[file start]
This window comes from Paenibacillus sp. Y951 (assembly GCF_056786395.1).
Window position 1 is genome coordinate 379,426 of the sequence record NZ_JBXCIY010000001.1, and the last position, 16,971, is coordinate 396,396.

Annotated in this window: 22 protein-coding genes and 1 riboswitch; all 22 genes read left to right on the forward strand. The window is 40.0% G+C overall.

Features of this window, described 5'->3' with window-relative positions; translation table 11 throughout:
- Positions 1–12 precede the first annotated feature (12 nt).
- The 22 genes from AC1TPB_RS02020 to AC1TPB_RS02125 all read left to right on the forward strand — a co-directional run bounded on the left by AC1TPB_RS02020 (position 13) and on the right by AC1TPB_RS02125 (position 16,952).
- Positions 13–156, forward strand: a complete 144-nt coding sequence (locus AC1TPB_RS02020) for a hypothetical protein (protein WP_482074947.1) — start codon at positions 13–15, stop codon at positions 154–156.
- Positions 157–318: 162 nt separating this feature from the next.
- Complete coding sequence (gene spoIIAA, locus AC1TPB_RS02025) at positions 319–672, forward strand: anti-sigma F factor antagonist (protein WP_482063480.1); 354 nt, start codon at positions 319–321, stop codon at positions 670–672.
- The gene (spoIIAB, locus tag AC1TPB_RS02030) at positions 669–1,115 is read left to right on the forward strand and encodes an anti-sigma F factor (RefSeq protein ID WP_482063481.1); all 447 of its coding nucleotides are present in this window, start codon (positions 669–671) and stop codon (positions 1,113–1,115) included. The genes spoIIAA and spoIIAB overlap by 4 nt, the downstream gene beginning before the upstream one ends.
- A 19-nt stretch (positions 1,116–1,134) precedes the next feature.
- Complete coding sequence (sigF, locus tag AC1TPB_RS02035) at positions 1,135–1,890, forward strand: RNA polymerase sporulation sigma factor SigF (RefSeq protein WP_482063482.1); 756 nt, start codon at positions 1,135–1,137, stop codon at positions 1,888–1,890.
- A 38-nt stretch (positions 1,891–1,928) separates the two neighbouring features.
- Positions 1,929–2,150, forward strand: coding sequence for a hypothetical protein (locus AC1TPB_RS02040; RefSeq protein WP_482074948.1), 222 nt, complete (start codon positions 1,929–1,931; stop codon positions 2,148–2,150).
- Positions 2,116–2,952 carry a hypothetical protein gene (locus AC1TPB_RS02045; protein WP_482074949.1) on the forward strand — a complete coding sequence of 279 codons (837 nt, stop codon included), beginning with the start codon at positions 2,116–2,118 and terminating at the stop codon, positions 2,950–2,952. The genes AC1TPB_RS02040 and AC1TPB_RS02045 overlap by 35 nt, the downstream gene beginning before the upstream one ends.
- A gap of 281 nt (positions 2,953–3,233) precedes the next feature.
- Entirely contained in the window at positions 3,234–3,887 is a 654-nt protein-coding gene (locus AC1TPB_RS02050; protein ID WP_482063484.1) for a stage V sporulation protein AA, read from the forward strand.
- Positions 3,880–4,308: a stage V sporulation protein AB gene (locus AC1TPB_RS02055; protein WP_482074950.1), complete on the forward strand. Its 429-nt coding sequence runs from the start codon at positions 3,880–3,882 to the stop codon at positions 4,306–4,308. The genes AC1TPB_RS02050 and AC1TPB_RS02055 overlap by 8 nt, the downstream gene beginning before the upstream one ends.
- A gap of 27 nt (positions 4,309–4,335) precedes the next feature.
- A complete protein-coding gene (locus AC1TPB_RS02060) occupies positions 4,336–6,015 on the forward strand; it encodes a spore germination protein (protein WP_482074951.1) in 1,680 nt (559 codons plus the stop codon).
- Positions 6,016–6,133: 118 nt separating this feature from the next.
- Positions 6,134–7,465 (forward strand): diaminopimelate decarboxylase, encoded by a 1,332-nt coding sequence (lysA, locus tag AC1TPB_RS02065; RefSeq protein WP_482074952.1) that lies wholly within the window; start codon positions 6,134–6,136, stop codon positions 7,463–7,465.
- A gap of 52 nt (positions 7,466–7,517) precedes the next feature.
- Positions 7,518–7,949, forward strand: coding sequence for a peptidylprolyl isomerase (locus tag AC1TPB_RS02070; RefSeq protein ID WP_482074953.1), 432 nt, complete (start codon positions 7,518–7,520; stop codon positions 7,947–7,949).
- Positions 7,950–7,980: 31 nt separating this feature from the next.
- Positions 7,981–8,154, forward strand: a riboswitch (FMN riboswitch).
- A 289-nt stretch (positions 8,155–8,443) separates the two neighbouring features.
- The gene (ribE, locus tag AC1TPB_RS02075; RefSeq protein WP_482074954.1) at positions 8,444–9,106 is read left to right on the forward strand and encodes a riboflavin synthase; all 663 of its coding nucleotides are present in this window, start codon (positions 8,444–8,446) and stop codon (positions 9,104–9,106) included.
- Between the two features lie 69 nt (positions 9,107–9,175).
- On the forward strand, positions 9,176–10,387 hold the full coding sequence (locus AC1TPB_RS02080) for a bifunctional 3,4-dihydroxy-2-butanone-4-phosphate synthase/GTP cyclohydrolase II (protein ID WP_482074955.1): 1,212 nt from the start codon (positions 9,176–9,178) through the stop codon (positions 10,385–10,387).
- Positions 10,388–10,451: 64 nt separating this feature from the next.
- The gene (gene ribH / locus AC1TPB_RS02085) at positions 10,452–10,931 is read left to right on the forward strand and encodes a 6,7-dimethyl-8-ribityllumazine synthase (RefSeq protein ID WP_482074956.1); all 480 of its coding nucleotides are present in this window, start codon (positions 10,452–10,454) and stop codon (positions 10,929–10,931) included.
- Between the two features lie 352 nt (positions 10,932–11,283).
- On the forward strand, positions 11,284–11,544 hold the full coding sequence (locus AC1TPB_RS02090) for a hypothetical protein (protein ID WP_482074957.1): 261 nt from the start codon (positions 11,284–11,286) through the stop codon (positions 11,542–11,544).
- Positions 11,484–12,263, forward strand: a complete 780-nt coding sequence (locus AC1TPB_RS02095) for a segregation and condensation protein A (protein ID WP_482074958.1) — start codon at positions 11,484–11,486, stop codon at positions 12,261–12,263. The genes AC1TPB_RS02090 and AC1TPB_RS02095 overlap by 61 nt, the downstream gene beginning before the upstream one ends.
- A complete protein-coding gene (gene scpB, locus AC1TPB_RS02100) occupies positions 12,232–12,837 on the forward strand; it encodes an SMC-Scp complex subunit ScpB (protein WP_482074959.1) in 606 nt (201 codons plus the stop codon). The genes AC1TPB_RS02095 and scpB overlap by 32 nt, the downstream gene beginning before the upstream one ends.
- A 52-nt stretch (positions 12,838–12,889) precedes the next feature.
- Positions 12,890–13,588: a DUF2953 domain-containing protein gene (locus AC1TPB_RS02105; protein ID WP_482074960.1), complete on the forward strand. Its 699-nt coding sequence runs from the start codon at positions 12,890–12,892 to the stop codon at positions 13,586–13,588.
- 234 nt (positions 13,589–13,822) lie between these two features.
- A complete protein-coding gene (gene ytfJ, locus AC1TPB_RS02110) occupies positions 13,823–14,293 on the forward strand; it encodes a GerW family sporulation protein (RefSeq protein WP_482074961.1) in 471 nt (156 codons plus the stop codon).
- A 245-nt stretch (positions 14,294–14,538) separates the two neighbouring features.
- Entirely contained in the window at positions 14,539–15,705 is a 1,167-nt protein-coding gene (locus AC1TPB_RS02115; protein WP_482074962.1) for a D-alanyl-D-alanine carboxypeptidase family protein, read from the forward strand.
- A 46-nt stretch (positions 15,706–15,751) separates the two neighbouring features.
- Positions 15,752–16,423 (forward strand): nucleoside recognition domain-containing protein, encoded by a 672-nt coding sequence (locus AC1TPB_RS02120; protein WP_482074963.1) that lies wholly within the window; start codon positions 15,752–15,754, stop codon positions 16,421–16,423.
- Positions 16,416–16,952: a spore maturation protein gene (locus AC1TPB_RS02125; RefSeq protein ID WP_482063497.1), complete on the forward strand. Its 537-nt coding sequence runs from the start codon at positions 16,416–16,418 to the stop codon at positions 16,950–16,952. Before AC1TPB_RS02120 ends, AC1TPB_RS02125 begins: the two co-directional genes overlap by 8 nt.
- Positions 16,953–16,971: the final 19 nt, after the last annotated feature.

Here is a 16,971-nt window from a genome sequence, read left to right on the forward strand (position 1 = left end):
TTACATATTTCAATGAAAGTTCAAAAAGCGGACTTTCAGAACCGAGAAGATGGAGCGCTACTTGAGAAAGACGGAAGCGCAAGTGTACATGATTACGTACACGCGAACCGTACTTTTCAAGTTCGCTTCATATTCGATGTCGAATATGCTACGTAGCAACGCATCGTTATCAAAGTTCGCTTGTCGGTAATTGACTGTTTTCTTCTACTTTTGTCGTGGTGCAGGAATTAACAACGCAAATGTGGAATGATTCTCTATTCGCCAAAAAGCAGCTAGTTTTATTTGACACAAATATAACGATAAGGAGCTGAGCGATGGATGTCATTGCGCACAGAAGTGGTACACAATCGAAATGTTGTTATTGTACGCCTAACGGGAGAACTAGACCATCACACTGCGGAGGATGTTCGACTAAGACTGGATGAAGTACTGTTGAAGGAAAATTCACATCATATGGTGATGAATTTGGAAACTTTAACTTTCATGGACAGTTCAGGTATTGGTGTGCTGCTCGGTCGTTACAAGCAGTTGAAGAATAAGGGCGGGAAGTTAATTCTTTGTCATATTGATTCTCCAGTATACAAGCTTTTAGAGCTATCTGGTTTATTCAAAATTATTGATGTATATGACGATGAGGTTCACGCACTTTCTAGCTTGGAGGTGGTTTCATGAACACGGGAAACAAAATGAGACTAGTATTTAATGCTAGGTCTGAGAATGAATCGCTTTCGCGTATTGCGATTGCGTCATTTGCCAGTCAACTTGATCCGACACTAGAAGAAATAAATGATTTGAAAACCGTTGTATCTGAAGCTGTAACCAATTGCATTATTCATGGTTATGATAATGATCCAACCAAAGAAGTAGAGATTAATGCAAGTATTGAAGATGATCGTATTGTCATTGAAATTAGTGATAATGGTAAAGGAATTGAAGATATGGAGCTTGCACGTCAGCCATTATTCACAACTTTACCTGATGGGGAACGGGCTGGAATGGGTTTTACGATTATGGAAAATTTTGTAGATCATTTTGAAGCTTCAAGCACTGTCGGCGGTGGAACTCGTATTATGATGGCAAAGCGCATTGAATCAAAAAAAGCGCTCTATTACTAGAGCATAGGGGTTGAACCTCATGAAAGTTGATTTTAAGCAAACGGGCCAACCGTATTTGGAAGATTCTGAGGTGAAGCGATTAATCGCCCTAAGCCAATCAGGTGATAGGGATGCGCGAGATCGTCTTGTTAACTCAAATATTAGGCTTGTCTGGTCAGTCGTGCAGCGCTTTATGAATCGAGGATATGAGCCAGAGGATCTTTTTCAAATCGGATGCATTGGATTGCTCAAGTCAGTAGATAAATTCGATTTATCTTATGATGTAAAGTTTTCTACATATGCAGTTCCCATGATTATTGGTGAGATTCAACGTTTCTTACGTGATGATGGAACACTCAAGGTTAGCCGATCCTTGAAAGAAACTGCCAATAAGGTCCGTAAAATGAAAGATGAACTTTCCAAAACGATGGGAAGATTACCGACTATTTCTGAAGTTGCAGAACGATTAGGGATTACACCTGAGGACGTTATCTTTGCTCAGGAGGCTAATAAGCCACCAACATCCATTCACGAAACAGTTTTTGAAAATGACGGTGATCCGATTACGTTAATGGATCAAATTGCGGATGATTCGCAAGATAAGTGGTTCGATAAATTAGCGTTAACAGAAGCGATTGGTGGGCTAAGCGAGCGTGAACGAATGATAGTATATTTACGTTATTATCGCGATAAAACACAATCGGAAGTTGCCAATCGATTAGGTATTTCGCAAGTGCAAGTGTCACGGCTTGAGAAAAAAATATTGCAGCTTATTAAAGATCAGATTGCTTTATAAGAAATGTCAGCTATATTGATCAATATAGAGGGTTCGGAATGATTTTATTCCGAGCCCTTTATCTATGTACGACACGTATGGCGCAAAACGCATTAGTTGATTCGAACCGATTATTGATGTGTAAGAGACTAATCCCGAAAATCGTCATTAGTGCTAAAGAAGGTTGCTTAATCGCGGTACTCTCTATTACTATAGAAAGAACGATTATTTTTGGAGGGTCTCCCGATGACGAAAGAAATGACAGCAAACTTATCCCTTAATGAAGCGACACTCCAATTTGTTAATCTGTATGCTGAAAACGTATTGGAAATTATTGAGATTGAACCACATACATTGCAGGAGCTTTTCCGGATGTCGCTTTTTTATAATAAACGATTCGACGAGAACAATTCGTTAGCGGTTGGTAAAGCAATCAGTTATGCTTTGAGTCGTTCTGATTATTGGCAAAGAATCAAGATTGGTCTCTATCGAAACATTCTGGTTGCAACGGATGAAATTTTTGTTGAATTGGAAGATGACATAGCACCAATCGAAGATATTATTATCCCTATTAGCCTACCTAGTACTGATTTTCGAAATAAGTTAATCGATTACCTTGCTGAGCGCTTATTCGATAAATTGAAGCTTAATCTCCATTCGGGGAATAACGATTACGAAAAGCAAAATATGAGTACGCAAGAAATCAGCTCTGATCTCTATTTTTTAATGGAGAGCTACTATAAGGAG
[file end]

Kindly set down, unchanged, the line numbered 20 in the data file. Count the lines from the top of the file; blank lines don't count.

- A complete protein-coding gene (locus AC1TPB_RS02060) occupies positions 4,336–6,015 on the forward strand; it encodes a spore germination protein (protein WP_482074951.1) in 1,680 nt (559 codons plus the stop codon).